Through it all, Lovesey moves from one dexterously nested puzzle to the next with all the confidence of a magician who knows the audience won’t see through his deceptions no matter how slowly he unveils them. Next up, presumably: the Avon and Somerset CID investigate the extinction of the dinosaurs.
Noted gadfly Ellsberg (Secrets: A Memoir of Vietnam and the Pentagon Papers, 2002) returns with a sobering look at our nuclear capabilities and the likelihood that they’ll one day end in tears.
When the author hurriedly copied the contents of his RAND Corporation safe to reveal, in time, what would become known as the Pentagon Papers, that was just the start of it. He had other documents, even more jarring. The good news is that the world didn’t come to an end during the Cuban missile crisis or a dozen other nuclear flashpoints before and since. The bad news, much in abundance, is that it’s rather amazing that we didn’t all go up in cinders. As fans of Dr. Strangelove knew all along, there really was a doomsday machine, still operational, by which a president could order nuclear Armageddon. The worse news is that this power is much more broadly distributed than the president, so that even more or less minor area commanders can send the missiles flying. What is more, writes the author, American policy is not really premised on retaliation in the event that a foreign power attacks first, but instead on our striking first. That would make us the bad guy in any future history of the world—and it’s something that Ellsberg worries about given Donald Trump’s blustery musing aloud about why we don’t use all those beautiful weapons we have, “in the delusion,” as Ellsberg writes, “that such an attack will limit damage to the homeland, compared with the consequences of waiting for actual explosions to occur.” Striking first would also mean abandoning the much-vaunted principle of “just war.” True deterrence is possible, Ellsberg urges, while at the same time reducing the nuclear arsenal—especially that doomsday machine—and imposing tighter limits on its potential use here and elsewhere.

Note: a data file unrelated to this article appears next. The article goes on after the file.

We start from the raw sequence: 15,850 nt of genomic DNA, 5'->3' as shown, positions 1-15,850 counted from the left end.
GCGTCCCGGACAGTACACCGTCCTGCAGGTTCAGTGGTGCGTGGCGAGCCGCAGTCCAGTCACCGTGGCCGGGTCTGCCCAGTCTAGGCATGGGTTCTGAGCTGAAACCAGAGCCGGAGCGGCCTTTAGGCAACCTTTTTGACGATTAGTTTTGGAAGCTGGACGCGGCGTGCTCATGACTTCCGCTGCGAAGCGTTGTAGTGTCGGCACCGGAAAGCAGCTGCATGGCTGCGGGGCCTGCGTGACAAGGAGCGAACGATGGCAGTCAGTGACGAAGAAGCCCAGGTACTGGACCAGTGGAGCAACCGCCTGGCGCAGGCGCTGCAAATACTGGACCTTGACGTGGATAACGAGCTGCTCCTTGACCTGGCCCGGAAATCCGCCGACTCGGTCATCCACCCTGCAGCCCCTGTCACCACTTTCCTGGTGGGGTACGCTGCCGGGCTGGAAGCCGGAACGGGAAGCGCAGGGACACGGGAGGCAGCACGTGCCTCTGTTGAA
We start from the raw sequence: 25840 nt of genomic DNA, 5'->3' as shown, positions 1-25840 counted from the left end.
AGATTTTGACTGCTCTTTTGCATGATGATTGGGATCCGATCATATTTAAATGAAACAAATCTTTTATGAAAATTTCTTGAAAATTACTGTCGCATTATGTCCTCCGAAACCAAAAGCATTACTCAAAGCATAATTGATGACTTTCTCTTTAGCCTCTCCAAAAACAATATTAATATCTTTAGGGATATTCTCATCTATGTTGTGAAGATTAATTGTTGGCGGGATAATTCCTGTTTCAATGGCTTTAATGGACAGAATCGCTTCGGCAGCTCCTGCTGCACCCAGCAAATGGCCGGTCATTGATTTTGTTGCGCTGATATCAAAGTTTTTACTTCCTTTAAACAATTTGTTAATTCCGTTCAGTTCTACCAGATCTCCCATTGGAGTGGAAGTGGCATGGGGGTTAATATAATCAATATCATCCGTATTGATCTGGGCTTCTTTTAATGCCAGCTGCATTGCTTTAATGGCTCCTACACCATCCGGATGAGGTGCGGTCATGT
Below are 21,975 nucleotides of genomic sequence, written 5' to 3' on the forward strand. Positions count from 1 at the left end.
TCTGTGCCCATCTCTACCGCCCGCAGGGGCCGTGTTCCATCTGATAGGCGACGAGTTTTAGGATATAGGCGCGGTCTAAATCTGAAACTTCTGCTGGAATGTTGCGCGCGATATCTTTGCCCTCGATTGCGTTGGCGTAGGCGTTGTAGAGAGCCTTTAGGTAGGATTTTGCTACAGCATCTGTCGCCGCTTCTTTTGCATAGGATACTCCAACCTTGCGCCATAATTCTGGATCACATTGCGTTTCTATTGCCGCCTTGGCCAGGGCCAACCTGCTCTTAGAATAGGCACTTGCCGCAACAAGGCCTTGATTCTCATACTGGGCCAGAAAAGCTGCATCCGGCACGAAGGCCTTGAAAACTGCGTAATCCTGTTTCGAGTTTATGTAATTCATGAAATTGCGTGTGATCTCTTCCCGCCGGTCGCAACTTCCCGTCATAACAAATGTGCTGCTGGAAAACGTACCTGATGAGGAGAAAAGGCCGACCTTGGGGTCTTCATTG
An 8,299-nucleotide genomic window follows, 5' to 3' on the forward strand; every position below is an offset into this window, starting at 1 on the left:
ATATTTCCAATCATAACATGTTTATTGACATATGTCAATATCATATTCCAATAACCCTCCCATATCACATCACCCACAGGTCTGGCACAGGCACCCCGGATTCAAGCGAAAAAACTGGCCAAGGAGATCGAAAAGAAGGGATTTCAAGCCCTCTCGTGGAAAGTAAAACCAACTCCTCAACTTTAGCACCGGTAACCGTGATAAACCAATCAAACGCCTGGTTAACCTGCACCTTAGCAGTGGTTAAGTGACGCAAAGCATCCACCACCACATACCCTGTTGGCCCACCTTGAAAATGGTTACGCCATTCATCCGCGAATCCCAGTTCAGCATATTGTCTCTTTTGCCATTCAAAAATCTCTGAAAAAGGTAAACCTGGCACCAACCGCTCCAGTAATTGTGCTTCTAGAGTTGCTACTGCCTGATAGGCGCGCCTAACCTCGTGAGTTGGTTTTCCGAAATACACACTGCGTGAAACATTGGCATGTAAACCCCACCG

Especially timely given the recent saber-rattling not from Russia but North Korea and given the apparent proliferation of nuclear abilities among other small powers.
Apocalyptic, eerie visions in two novellas by much-honored Chinese writer Yan (The Explosion Chronicles, 2016, etc.).
Imagine: in some near future, after Fukushima has finished pumping its tons of irradiated water into the Pacific, the incidence of hereditary disease skyrockets. So it is in the village where a woman named Fourth Wife You is working the unusually bountiful fields with her four “idiot children,” all born apparently normal and then fading into some sort of penumbra of consciousness, a world of their own that is probably happier than ours. The doctor is no help: “You have four children and all four are idiots,” he says. “You could have eight, and you’d have eight idiots.” Apparently other such diseases have sprouted up, for when a stranger comes into view in Yan’s meaningfully titled novella Marrow, he announces himself as a “wholer,” a touch worse for the wear but still all there. The cure that Fourth Wife You discovers is perhaps worse than the disease itself, as she warns her children from the grave with less a curse than a promise. In the title novella, which would do Friedrich Dürrenmatt proud, drought falls on an already suffering village, eventually driving all but one of the residents into flight. He reasons, “I’m seventy-two years old, and would surely die of exhaustion if I tried to walk for three days. If I’m going to die either way, I’d prefer to die in my own village.” It is up to this Robinson Crusoe to stave off catastrophes that come in the form of spectral wolves and plagues of rats; like Fourth Wife You, the old man—called, indeed, Elder—must sacrifice himself in order to satisfy the mad gods of nature in a world now “so peaceful you could even hear the bright sound of the sunrays knocking against one another and the moonbeams striking the ground.”